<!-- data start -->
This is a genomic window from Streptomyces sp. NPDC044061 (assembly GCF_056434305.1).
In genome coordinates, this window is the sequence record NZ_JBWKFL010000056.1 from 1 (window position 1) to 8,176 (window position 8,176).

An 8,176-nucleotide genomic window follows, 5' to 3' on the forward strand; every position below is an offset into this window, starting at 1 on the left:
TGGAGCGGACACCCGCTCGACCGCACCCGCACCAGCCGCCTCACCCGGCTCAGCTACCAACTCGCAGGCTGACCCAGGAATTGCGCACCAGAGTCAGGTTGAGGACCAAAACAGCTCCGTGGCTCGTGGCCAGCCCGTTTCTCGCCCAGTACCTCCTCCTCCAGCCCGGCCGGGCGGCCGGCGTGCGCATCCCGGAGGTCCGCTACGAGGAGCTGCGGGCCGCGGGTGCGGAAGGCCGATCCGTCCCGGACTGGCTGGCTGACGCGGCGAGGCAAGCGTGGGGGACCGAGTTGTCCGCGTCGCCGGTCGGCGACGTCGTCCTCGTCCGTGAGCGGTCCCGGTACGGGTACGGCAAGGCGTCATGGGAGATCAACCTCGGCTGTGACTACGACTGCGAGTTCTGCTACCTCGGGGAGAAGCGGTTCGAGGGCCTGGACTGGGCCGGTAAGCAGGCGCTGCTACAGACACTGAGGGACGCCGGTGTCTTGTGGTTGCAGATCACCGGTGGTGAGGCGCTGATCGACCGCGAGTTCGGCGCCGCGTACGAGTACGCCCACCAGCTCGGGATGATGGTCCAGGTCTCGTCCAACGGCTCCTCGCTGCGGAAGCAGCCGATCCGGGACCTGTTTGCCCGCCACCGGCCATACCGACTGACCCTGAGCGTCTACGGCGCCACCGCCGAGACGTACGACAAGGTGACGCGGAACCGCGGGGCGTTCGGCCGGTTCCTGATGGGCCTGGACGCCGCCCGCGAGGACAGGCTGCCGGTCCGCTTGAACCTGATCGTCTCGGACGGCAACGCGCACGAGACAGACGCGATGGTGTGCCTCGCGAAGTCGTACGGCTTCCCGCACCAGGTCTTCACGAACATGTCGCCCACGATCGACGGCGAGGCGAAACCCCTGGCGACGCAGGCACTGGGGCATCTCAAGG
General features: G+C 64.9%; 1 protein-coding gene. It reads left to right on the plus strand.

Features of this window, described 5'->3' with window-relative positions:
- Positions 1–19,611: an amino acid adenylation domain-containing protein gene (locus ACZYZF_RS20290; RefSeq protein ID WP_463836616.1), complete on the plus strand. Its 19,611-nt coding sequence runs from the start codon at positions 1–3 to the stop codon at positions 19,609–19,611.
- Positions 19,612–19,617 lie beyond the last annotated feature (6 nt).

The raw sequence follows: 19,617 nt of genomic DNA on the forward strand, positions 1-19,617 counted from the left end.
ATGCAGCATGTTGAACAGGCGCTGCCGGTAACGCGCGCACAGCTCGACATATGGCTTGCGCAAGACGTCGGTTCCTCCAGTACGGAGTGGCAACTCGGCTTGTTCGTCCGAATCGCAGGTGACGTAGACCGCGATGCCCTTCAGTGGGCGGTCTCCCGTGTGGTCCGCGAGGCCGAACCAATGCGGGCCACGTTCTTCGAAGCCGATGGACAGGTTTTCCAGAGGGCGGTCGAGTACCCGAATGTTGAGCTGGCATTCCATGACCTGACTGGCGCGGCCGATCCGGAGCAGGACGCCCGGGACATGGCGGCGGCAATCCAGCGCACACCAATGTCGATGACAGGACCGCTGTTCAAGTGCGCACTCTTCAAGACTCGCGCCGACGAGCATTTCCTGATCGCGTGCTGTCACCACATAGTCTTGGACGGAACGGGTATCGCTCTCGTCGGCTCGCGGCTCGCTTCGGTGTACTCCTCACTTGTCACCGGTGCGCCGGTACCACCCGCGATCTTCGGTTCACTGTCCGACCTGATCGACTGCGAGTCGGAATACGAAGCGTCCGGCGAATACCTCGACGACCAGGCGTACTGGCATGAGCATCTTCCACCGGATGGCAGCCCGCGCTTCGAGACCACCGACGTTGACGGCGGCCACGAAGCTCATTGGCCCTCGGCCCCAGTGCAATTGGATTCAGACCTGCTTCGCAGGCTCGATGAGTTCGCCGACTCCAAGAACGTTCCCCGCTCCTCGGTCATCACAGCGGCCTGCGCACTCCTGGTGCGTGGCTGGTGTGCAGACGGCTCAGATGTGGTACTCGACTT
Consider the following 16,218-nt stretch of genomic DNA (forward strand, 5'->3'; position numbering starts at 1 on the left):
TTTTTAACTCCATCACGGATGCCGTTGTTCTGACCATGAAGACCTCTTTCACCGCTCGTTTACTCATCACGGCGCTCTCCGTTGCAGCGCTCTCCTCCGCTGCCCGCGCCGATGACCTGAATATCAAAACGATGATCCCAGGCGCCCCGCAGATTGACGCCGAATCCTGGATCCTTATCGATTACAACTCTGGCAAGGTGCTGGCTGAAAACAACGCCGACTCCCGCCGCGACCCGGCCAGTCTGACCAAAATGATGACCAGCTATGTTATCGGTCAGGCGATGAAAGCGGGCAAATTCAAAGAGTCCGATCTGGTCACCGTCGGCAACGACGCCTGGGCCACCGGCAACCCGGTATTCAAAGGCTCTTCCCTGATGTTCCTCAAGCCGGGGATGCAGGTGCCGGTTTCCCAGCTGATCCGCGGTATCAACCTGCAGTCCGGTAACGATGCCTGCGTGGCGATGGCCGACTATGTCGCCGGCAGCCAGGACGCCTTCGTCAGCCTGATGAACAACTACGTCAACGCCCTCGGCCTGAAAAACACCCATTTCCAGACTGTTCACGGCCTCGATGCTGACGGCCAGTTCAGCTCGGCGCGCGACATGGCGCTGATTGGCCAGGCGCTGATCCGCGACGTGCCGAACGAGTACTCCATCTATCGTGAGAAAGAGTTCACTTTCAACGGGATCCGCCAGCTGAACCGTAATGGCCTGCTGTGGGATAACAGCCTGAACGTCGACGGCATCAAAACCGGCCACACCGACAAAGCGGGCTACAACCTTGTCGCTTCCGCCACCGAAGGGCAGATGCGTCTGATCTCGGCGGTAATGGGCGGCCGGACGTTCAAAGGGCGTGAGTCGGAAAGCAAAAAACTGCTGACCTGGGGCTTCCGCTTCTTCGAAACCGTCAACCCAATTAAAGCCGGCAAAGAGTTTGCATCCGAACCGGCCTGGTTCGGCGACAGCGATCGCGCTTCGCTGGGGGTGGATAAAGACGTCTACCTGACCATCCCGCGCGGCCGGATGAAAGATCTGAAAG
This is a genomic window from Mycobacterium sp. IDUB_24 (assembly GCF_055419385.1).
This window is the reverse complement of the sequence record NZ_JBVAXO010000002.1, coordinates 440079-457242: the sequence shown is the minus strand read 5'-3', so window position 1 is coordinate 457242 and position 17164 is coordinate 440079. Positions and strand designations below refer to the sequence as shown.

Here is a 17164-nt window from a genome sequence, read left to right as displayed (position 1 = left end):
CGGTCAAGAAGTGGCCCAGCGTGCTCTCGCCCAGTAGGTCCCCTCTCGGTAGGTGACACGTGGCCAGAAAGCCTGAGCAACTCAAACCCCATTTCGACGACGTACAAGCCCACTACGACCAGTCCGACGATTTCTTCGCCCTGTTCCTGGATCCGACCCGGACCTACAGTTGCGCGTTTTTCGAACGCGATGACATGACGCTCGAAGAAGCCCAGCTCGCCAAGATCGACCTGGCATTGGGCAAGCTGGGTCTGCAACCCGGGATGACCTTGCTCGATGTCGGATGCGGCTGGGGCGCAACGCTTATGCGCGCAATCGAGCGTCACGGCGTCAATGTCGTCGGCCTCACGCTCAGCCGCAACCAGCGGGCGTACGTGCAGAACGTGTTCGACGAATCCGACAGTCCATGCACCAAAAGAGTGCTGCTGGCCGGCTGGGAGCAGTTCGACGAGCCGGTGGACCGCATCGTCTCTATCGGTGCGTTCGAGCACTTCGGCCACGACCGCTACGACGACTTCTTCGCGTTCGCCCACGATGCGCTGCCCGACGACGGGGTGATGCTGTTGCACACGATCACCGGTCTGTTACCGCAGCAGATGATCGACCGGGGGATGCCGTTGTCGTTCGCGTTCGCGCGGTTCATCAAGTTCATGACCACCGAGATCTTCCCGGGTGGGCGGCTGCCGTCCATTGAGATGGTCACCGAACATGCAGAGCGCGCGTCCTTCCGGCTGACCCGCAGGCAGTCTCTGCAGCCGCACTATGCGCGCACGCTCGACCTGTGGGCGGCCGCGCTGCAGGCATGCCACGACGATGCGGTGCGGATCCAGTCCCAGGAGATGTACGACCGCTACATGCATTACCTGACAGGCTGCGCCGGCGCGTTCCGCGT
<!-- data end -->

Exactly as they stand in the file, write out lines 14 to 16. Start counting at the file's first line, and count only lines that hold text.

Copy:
This window is the reverse complement of the sequence record NZ_JBVAXO010000002.1, coordinates 440079-457242: the sequence shown is the minus strand read 5'-3', so window position 1 is coordinate 457242 and position 17164 is coordinate 440079. Positions and strand designations below refer to the sequence as shown.

Here is a 17164-nt window from a genome sequence, read left to right as displayed (position 1 = left end):
CGGTCAAGAAGTGGCCCAGCGTGCTCTCGCCCAGTAGGTCCCCTCTCGGTAGGTGACACGTGGCCAGAAAGCCTGAGCAACTCAAACCCCATTTCGACGACGTACAAGCCCACTACGACCAGTCCGACGATTTCTTCGCCCTGTTCCTGGATCCGACCCGGACCTACAGTTGCGCGTTTTTCGAACGCGATGACATGACGCTCGAAGAAGCCCAGCTCGCCAAGATCGACCTGGCATTGGGCAAGCTGGGTCTGCAACCCGGGATGACCTTGCTCGATGTCGGATGCGGCTGGGGCGCAACGCTTATGCGCGCAATCGAGCGTCACGGCGTCAATGTCGTCGGCCTCACGCTCAGCCGCAACCAGCGGGCGTACGTGCAGAACGTGTTCGACGAATCCGACAGTCCATGCACCAAAAGAGTGCTGCTGGCCGGCTGGGAGCAGTTCGACGAGCCGGTGGACCGCATCGTCTCTATCGGTGCGTTCGAGCACTTCGGCCACGACCGCTACGACGACTTCTTCGCGTTCGCCCACGATGCGCTGCCCGACGACGGGGTGATGCTGTTGCACACGATCACCGGTCTGTTACCGCAGCAGATGATCGACCGGGGGATGCCGTTGTCGTTCGCGTTCGCGCGGTTCATCAAGTTCATGACCACCGAGATCTTCCCGGGTGGGCGGCTGCCGTCCATTGAGATGGTCACCGAACATGCAGAGCGCGCGTCCTTCCGGCTGACCCGCAGGCAGTCTCTGCAGCCGCACTATGCGCGCACGCTCGACCTGTGGGCGGCCGCGCTGCAGGCATGCCACGACGATGCGGTGCGGATCCAGTCCCAGGAGATGTACGACCGCTACATGCATTACCTGACAGGCTGCGCCGGCGCGTTCCGCGT